Predictably, power is by Hemi. Where the Grand Wagoneer gets a lopey 6.4 borrowed from the heavy-duty Ram pickup, little brother makes do with less grunt: a 5.7-liter Hemi sourced from the light-duty Ram, complete with Stellantis’ 48-volt eTorque hybrid system. Output rings in at 392 hp and 404 lb-ft, and the eTorque’s belt-driven starter/generator can provide up to 130 lb-ft of instant twist from closed throttle, a big help when getting off the line. An eight-speed ZF automatic is the sole transmission choice, and our tester sported a single-speed transfer case for the 4×4 system. (A two-speed case is available, but you have to tick the box for the Jeep’s $2295 advanced all-terrain package.)
Spoiler: The 6.4 is the better of the two engines. The Wagoneer’s V-8 never feels underpowered, but the hybrid system’s calibration and throttle/brake blend can feel a tad crude. Crawling through traffic tends to be an exercise in anticipating the hand-off between rolling regen braking and driver brake application, and this awkward behavior can make snowy highways stressful. The interplay between soft air suspension and clunky regen more than once produced weight shifts dramatic enough to break traction.
With clear roads and long miles ahead, the Wagoneer plays concrete-pounding couch with aplomb. The acoustic laminated windshield and front-window glass help make 80 mph sound like 18, and the heated/ventilated seats are suitable thrones for a truck this pricey. Less befitting is the nine-speaker Alpine sound system. There’s ample power and clarity on tap, but the system seems under-appointed when you realize the same money in a Yukon Denali lands you a 14-speaker Bose setup.
One of the greatest disappointments with our Grand Wagoneer test was the erratic behavior of the truck’s UConnect infotainment—not least because that system is so good in other Stellantis products. Thankfully, those preproduction gremlins have been vanquished, and the experience here is excellent, the best in the segment. Compared with the Grand model, Wagoneers settle for a smaller center screen (10.1 inches vs. 12), but the smaller screen is no less intuitive. Those tall flanks make that 360-degree camera a must when parking, and while factory settings bury that function a few menus deep in the screen, you can easily drag it to a favorites bar in the top corner of the display. Do that before you even leave the dealer.
To play in this space, both Wagoneers had to accomplish two things. First, they had to be big. Job done: In terms of size, each model slots nicely between the competition’s normal and long-wheelbase offerings. (A longer Wagoneer is rumored to be coming; don’t be surprised if that model handily eclipses the Yukon XL’s 225.2-inch overall length.)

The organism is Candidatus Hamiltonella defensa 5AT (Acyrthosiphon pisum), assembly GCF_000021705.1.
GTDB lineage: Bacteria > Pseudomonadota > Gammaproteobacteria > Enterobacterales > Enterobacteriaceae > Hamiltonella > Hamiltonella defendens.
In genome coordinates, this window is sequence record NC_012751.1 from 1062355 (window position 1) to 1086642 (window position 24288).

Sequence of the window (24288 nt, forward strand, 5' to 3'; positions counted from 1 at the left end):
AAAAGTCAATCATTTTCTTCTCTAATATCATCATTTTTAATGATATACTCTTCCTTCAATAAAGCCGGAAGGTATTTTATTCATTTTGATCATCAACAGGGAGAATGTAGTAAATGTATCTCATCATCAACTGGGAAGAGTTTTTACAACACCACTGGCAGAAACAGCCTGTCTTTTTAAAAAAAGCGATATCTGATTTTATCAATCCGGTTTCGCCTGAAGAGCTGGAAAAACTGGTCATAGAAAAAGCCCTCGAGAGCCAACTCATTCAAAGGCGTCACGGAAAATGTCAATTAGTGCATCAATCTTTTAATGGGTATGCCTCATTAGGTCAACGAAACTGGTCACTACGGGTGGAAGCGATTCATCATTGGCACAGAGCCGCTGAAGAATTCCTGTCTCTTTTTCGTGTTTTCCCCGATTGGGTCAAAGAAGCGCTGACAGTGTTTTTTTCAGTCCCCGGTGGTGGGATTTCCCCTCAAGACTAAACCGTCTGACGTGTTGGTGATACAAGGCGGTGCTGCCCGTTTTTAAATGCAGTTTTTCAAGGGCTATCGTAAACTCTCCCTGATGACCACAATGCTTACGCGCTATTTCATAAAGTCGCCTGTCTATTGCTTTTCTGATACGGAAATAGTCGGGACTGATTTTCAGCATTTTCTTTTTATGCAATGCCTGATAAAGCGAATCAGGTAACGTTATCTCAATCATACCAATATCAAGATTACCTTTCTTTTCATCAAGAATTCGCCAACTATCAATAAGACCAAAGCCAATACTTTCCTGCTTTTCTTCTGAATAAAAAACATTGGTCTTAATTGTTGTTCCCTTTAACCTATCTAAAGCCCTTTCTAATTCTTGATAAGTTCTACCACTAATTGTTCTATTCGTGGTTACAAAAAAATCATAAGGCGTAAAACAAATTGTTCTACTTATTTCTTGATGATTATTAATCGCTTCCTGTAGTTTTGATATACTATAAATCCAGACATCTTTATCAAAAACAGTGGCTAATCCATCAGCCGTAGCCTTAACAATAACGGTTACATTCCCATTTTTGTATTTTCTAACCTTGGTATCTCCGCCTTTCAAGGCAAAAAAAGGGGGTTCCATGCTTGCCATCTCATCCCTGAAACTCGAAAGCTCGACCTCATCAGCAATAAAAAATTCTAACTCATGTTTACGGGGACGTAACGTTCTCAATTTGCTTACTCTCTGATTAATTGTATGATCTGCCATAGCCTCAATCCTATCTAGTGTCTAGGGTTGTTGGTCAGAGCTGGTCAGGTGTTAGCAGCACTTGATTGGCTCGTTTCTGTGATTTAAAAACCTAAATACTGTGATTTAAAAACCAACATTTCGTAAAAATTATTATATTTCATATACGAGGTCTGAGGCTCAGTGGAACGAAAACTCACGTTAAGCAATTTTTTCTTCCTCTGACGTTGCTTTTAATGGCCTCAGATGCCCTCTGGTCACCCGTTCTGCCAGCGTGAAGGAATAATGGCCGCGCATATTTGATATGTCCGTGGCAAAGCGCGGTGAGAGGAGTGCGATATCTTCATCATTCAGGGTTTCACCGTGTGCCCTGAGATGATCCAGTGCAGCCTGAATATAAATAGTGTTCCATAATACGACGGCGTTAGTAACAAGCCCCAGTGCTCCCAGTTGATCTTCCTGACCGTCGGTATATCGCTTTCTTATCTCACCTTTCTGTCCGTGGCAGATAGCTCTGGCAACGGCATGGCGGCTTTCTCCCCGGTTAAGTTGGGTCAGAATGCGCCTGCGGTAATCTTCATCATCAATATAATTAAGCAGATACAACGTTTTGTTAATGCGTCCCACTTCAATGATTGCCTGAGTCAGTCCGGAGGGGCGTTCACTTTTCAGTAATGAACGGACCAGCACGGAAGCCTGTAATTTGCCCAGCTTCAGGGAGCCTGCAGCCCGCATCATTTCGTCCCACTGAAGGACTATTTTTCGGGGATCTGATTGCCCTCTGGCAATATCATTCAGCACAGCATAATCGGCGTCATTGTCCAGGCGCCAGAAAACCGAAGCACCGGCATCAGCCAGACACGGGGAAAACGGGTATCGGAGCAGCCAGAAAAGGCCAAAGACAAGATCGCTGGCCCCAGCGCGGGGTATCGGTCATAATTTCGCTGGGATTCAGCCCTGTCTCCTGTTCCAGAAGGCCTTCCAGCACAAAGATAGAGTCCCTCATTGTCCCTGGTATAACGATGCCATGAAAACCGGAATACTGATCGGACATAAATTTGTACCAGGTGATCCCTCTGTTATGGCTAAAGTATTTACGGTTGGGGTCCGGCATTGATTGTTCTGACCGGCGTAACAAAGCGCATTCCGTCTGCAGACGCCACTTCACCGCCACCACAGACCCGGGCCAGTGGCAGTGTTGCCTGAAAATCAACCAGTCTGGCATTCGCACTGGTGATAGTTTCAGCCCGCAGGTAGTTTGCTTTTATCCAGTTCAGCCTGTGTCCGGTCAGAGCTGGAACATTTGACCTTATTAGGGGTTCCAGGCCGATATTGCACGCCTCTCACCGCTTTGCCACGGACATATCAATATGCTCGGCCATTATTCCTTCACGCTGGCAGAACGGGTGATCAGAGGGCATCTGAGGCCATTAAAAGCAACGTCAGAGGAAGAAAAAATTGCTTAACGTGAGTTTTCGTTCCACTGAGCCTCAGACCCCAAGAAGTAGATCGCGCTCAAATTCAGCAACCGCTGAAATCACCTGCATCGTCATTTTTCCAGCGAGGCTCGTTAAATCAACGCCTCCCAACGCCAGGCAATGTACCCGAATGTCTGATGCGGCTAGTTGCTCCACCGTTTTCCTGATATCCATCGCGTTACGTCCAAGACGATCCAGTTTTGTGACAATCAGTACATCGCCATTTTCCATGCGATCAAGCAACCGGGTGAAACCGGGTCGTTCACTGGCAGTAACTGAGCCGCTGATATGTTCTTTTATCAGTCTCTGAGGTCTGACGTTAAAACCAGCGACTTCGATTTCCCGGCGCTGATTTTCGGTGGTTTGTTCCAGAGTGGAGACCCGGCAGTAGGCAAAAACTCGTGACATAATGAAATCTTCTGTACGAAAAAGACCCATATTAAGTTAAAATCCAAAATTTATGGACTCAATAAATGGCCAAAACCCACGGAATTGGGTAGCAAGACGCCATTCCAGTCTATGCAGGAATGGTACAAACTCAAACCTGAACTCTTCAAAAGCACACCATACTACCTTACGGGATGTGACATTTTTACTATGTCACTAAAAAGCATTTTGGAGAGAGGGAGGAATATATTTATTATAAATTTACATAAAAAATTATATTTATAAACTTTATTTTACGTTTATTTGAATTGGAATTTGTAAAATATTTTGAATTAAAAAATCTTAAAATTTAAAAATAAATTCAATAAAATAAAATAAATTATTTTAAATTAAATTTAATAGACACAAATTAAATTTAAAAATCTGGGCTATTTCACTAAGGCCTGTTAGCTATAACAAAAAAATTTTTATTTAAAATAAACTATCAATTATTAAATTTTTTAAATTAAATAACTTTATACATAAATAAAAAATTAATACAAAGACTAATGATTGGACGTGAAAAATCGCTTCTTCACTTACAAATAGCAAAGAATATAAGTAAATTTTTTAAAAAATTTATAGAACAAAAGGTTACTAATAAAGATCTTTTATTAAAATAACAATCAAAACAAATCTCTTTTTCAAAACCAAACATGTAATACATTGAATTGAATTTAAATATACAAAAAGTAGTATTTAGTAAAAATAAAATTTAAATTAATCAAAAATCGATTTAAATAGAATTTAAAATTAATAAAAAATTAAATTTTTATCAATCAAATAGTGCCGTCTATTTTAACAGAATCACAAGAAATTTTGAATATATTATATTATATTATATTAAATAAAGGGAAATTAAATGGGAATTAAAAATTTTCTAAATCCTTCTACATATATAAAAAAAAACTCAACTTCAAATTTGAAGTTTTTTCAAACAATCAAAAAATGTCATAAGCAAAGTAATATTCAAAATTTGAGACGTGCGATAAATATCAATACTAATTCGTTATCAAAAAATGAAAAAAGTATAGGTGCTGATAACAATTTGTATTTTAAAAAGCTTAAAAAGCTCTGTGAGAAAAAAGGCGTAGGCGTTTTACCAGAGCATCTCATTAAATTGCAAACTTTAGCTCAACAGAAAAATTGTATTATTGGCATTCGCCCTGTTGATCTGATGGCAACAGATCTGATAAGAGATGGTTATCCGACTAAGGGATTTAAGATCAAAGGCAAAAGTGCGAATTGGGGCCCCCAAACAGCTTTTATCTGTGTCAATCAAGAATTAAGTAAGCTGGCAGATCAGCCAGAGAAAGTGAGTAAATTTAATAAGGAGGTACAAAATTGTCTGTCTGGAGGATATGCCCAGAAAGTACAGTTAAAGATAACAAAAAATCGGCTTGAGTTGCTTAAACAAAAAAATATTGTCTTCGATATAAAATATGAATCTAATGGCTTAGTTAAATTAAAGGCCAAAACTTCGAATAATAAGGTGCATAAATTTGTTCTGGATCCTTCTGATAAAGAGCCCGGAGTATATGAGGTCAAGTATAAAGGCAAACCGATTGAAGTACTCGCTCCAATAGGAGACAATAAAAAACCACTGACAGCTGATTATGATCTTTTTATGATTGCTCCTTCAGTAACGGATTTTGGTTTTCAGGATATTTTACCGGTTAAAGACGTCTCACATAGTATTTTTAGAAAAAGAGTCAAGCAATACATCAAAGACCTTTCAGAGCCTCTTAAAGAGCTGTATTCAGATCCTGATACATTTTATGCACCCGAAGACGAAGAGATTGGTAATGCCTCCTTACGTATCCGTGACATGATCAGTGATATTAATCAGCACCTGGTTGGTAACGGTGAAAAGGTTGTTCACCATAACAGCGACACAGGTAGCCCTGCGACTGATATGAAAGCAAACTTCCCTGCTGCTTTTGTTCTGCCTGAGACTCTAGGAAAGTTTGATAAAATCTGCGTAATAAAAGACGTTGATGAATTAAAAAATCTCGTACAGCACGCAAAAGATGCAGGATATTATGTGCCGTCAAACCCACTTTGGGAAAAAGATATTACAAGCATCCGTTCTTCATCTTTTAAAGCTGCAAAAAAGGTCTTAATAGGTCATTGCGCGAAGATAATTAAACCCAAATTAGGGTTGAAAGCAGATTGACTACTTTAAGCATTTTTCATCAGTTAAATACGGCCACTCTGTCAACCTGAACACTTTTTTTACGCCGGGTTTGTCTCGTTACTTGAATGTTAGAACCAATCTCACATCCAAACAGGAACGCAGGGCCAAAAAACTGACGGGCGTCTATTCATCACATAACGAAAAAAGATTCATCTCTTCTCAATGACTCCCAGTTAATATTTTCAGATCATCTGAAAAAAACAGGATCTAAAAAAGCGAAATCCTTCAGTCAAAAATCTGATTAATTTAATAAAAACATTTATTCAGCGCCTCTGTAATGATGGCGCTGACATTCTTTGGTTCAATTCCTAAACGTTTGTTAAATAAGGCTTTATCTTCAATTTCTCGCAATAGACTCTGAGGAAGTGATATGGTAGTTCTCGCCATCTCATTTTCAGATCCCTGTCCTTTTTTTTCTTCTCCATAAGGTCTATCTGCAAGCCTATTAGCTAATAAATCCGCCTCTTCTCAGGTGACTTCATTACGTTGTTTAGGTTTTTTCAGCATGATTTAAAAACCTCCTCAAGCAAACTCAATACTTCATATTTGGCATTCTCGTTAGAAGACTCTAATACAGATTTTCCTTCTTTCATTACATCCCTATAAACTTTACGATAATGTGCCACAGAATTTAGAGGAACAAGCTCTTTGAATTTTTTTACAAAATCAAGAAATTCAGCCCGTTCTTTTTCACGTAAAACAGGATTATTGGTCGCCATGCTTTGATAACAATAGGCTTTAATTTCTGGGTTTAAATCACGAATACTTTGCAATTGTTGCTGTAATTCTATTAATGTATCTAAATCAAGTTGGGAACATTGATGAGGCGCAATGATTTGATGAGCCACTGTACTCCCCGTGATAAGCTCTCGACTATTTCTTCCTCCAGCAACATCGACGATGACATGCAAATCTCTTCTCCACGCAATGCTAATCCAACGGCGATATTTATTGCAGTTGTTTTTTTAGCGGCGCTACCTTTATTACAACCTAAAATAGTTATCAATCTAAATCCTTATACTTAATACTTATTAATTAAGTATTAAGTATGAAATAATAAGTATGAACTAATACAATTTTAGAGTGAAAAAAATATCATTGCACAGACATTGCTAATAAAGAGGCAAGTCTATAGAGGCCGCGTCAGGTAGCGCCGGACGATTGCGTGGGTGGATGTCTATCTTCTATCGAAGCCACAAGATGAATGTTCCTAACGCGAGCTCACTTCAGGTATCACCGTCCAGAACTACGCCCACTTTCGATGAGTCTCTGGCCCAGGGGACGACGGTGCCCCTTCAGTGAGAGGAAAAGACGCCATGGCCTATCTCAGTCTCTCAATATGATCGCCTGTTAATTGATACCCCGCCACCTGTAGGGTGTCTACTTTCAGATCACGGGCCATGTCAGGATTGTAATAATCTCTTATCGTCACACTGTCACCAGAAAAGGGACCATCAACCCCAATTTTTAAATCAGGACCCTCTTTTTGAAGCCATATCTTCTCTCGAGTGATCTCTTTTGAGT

Second, the Wagoneer had to be a Jeep. Whatever America believes that word to mean. Perception is everything when you’re writing a check this stout. Going by street reaction, the whole “premium extension of the Jeep brand” thing, as the PR materials put it, is still a bit fuzzy for most of America. The Wagoneer name began life in the 1960s as specific model and is now a multilayered brand within a brand, and that might feel unnatural to those who warmly recall the wood-clad Wagoneers of old. But maybe that’s okay. Jeep is probably the only mainstream marque with enough cachet to make a move like this work.
If all this makes sense to you, then godspeed. And spring for the Grand if you can. Make it a Series II to get access to the Blue Agave interior. Add the premium group ($3995) to get the McIntosh-branded stereo, and tick the box for the towing package ($995). That spec feels more worthy of its price ($102,430) than my tester did at 83 grand and change.
Nevertheless, expect both models to have serious staying power among the right customers. At the moment, this segment is a matter of taste. The Escalade’s massive OLED screen may seal it for some. Others may fall for the Navigator’s palatial cabin and broad color palette. The glory-days name might steer others to the Grand Wagoneer. Either way, if a big rolling bunker is simply too alluring to resist, we’ve got good news: You’ve never been more spoiled for choice.
2022 Wagoneer Series II 4×4
Price: $73,845/$83,425 (base/as-tested)
Highs: Intelligent interior with enough storage and seating to haul anything shy of a soccer team. UConnect is back to its brilliant ways. Some folks will say you bought a Jeep.
Lows: Awkwardly calibrated hybrid system. Polarizing lines. Drab colors inside and out. Some folks will say you bought a Jeep.
Summary: A Wagoneer in the high five figures feels less convincing than a Grand Wagoneer at six. If it’s gotta have seven slats up front, pay for the fancy one.